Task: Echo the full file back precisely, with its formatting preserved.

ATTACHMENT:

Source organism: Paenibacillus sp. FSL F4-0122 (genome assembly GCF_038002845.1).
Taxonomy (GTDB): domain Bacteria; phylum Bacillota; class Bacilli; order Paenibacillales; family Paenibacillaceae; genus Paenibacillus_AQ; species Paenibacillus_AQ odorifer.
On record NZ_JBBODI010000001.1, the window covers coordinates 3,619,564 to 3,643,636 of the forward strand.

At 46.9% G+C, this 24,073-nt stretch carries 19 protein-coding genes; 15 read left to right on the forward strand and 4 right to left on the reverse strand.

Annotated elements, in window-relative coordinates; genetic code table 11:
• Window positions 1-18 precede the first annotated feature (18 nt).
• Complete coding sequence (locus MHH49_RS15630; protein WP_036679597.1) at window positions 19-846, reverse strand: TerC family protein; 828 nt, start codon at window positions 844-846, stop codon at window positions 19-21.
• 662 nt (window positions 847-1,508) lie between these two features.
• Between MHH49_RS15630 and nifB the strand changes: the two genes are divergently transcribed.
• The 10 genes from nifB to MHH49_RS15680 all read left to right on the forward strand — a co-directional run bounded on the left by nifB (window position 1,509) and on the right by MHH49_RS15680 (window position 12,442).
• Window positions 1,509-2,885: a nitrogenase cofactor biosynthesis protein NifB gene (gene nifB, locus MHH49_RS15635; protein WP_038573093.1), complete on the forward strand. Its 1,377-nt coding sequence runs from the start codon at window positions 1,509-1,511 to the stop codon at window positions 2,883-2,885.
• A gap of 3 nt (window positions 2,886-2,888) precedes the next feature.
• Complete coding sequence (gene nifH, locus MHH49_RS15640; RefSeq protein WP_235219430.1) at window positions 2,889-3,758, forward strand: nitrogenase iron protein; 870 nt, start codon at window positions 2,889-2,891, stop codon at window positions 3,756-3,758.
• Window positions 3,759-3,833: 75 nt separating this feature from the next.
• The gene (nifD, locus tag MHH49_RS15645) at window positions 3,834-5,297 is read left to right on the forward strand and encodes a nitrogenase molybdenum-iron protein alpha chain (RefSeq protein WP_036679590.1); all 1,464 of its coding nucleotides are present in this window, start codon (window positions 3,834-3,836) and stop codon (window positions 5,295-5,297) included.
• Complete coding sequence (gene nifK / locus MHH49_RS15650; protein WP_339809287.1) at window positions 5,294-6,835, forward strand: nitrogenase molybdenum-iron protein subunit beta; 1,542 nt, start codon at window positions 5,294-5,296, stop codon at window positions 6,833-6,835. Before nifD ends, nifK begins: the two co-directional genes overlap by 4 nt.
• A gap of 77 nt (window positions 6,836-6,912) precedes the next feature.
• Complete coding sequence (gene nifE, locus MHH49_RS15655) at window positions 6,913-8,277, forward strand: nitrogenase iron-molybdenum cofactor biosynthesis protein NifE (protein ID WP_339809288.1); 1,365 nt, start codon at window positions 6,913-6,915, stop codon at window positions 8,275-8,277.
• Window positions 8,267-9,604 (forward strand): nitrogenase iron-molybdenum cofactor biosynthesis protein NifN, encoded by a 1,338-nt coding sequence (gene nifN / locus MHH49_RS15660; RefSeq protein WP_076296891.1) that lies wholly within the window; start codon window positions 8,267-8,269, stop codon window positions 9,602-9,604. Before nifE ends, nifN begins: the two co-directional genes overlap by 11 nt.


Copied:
Source organism: Paenibacillus sp. FSL F4-0122 (genome assembly GCF_038002845.1).
Taxonomy (GTDB): domain Bacteria; phylum Bacillota; class Bacilli; order Paenibacillales; family Paenibacillaceae; genus Paenibacillus_AQ; species Paenibacillus_AQ odorifer.
On record NZ_JBBODI010000001.1, the window covers coordinates 3,619,564 to 3,643,636 of the forward strand.

At 46.9% G+C, this 24,073-nt stretch carries 19 protein-coding genes; 15 read left to right on the forward strand and 4 right to left on the reverse strand.

Annotated elements, in window-relative coordinates; genetic code table 11:
• Window positions 1-18 precede the first annotated feature (18 nt).
• Complete coding sequence (locus MHH49_RS15630; protein WP_036679597.1) at window positions 19-846, reverse strand: TerC family protein; 828 nt, start codon at window positions 844-846, stop codon at window positions 19-21.
• 662 nt (window positions 847-1,508) lie between these two features.
• Between MHH49_RS15630 and nifB the strand changes: the two genes are divergently transcribed.
• The 10 genes from nifB to MHH49_RS15680 all read left to right on the forward strand — a co-directional run bounded on the left by nifB (window position 1,509) and on the right by MHH49_RS15680 (window position 12,442).
• Window positions 1,509-2,885: a nitrogenase cofactor biosynthesis protein NifB gene (gene nifB, locus MHH49_RS15635; protein WP_038573093.1), complete on the forward strand. Its 1,377-nt coding sequence runs from the start codon at window positions 1,509-1,511 to the stop codon at window positions 2,883-2,885.
• A gap of 3 nt (window positions 2,886-2,888) precedes the next feature.
• Complete coding sequence (gene nifH, locus MHH49_RS15640; RefSeq protein WP_235219430.1) at window positions 2,889-3,758, forward strand: nitrogenase iron protein; 870 nt, start codon at window positions 2,889-2,891, stop codon at window positions 3,756-3,758.
• Window positions 3,759-3,833: 75 nt separating this feature from the next.
• The gene (nifD, locus tag MHH49_RS15645) at window positions 3,834-5,297 is read left to right on the forward strand and encodes a nitrogenase molybdenum-iron protein alpha chain (RefSeq protein WP_036679590.1); all 1,464 of its coding nucleotides are present in this window, start codon (window positions 3,834-3,836) and stop codon (window positions 5,295-5,297) included.
• Complete coding sequence (gene nifK / locus MHH49_RS15650; protein WP_339809287.1) at window positions 5,294-6,835, forward strand: nitrogenase molybdenum-iron protein subunit beta; 1,542 nt, start codon at window positions 5,294-5,296, stop codon at window positions 6,833-6,835. Before nifD ends, nifK begins: the two co-directional genes overlap by 4 nt.
• A gap of 77 nt (window positions 6,836-6,912) precedes the next feature.
• Complete coding sequence (gene nifE, locus MHH49_RS15655) at window positions 6,913-8,277, forward strand: nitrogenase iron-molybdenum cofactor biosynthesis protein NifE (protein ID WP_339809288.1); 1,365 nt, start codon at window positions 6,913-6,915, stop codon at window positions 8,275-8,277.
• Window positions 8,267-9,604 (forward strand): nitrogenase iron-molybdenum cofactor biosynthesis protein NifN, encoded by a 1,338-nt coding sequence (gene nifN / locus MHH49_RS15660; RefSeq protein WP_076296891.1) that lies wholly within the window; start codon window positions 8,267-8,269, stop codon window positions 9,602-9,604. Before nifE ends, nifN begins: the two co-directional genes overlap by 11 nt.